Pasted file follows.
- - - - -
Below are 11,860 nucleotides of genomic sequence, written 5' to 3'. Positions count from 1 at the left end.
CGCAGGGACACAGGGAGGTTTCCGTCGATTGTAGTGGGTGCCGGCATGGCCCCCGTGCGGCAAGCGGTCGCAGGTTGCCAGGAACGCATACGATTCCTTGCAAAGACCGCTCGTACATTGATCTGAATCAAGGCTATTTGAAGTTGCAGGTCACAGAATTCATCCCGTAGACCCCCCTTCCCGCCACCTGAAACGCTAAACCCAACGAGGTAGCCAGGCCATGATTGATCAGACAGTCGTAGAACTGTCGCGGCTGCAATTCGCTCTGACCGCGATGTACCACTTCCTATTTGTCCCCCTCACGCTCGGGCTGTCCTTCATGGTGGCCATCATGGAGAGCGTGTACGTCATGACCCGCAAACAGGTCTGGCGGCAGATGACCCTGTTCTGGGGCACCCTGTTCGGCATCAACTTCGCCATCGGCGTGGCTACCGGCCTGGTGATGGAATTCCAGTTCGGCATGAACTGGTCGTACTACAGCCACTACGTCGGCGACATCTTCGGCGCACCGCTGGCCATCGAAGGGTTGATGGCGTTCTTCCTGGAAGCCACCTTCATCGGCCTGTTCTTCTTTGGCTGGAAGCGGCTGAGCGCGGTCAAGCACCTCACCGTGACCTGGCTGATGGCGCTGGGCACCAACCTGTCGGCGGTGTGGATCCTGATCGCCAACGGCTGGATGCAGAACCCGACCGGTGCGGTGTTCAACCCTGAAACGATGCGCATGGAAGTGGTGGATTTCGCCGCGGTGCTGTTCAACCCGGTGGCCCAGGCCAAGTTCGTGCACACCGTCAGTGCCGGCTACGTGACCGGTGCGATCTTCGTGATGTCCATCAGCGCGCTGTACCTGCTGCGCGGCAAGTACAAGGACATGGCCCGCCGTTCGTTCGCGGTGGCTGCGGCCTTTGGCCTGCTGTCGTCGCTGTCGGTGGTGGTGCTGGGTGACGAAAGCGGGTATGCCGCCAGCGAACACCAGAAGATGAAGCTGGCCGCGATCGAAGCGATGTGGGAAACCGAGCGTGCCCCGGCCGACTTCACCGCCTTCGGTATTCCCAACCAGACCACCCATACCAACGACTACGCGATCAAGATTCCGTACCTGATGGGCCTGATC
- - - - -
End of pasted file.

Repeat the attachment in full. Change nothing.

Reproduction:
Below are 11,860 nucleotides of genomic sequence, written 5' to 3'. Positions count from 1 at the left end.
CGCAGGGACACAGGGAGGTTTCCGTCGATTGTAGTGGGTGCCGGCATGGCCCCCGTGCGGCAAGCGGTCGCAGGTTGCCAGGAACGCATACGATTCCTTGCAAAGACCGCTCGTACATTGATCTGAATCAAGGCTATTTGAAGTTGCAGGTCACAGAATTCATCCCGTAGACCCCCCTTCCCGCCACCTGAAACGCTAAACCCAACGAGGTAGCCAGGCCATGATTGATCAGACAGTCGTAGAACTGTCGCGGCTGCAATTCGCTCTGACCGCGATGTACCACTTCCTATTTGTCCCCCTCACGCTCGGGCTGTCCTTCATGGTGGCCATCATGGAGAGCGTGTACGTCATGACCCGCAAACAGGTCTGGCGGCAGATGACCCTGTTCTGGGGCACCCTGTTCGGCATCAACTTCGCCATCGGCGTGGCTACCGGCCTGGTGATGGAATTCCAGTTCGGCATGAACTGGTCGTACTACAGCCACTACGTCGGCGACATCTTCGGCGCACCGCTGGCCATCGAAGGGTTGATGGCGTTCTTCCTGGAAGCCACCTTCATCGGCCTGTTCTTCTTTGGCTGGAAGCGGCTGAGCGCGGTCAAGCACCTCACCGTGACCTGGCTGATGGCGCTGGGCACCAACCTGTCGGCGGTGTGGATCCTGATCGCCAACGGCTGGATGCAGAACCCGACCGGTGCGGTGTTCAACCCTGAAACGATGCGCATGGAAGTGGTGGATTTCGCCGCGGTGCTGTTCAACCCGGTGGCCCAGGCCAAGTTCGTGCACACCGTCAGTGCCGGCTACGTGACCGGTGCGATCTTCGTGATGTCCATCAGCGCGCTGTACCTGCTGCGCGGCAAGTACAAGGACATGGCCCGCCGTTCGTTCGCGGTGGCTGCGGCCTTTGGCCTGCTGTCGTCGCTGTCGGTGGTGGTGCTGGGTGACGAAAGCGGGTATGCCGCCAGCGAACACCAGAAGATGAAGCTGGCCGCGATCGAAGCGATGTGGGAAACCGAGCGTGCCCCGGCCGACTTCACCGCCTTCGGTATTCCCAACCAGACCACCCATACCAACGACTACGCGATCAAGATTCCGTACCTGATGGGCCTGATC